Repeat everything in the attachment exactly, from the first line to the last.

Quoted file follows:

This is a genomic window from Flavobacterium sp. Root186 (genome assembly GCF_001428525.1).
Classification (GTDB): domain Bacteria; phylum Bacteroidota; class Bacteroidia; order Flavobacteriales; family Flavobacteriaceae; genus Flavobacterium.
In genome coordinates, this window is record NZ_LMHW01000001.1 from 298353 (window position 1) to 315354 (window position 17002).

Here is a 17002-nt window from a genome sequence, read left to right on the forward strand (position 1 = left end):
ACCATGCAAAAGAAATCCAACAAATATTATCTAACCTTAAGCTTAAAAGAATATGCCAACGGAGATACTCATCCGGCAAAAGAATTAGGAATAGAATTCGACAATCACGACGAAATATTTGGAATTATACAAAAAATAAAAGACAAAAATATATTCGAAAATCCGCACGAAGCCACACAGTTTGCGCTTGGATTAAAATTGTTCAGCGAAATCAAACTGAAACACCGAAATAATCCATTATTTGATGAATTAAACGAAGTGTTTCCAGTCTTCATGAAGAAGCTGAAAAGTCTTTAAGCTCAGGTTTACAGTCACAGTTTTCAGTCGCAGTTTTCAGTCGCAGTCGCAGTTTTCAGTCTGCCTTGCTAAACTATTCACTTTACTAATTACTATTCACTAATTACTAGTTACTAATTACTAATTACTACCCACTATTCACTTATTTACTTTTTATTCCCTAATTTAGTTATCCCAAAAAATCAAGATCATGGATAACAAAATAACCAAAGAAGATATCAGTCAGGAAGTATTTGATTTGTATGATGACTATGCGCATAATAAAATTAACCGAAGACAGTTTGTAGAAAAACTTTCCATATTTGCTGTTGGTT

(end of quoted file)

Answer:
This is a genomic window from Flavobacterium sp. Root186 (genome assembly GCF_001428525.1).
Classification (GTDB): domain Bacteria; phylum Bacteroidota; class Bacteroidia; order Flavobacteriales; family Flavobacteriaceae; genus Flavobacterium.
In genome coordinates, this window is record NZ_LMHW01000001.1 from 298353 (window position 1) to 315354 (window position 17002).

Here is a 17002-nt window from a genome sequence, read left to right on the forward strand (position 1 = left end):
ACCATGCAAAAGAAATCCAACAAATATTATCTAACCTTAAGCTTAAAAGAATATGCCAACGGAGATACTCATCCGGCAAAAGAATTAGGAATAGAATTCGACAATCACGACGAAATATTTGGAATTATACAAAAAATAAAAGACAAAAATATATTCGAAAATCCGCACGAAGCCACACAGTTTGCGCTTGGATTAAAATTGTTCAGCGAAATCAAACTGAAACACCGAAATAATCCATTATTTGATGAATTAAACGAAGTGTTTCCAGTCTTCATGAAGAAGCTGAAAAGTCTTTAAGCTCAGGTTTACAGTCACAGTTTTCAGTCGCAGTTTTCAGTCGCAGTCGCAGTTTTCAGTCTGCCTTGCTAAACTATTCACTTTACTAATTACTATTCACTAATTACTAGTTACTAATTACTAATTACTACCCACTATTCACTTATTTACTTTTTATTCCCTAATTTAGTTATCCCAAAAAATCAAGATCATGGATAACAAAATAACCAAAGAAGATATCAGTCAGGAAGTATTTGATTTGTATGATGACTATGCGCATAATAAAATTAACCGAAGACAGTTTGTAGAAAAACTTTCCATATTTGCTGTTGGTT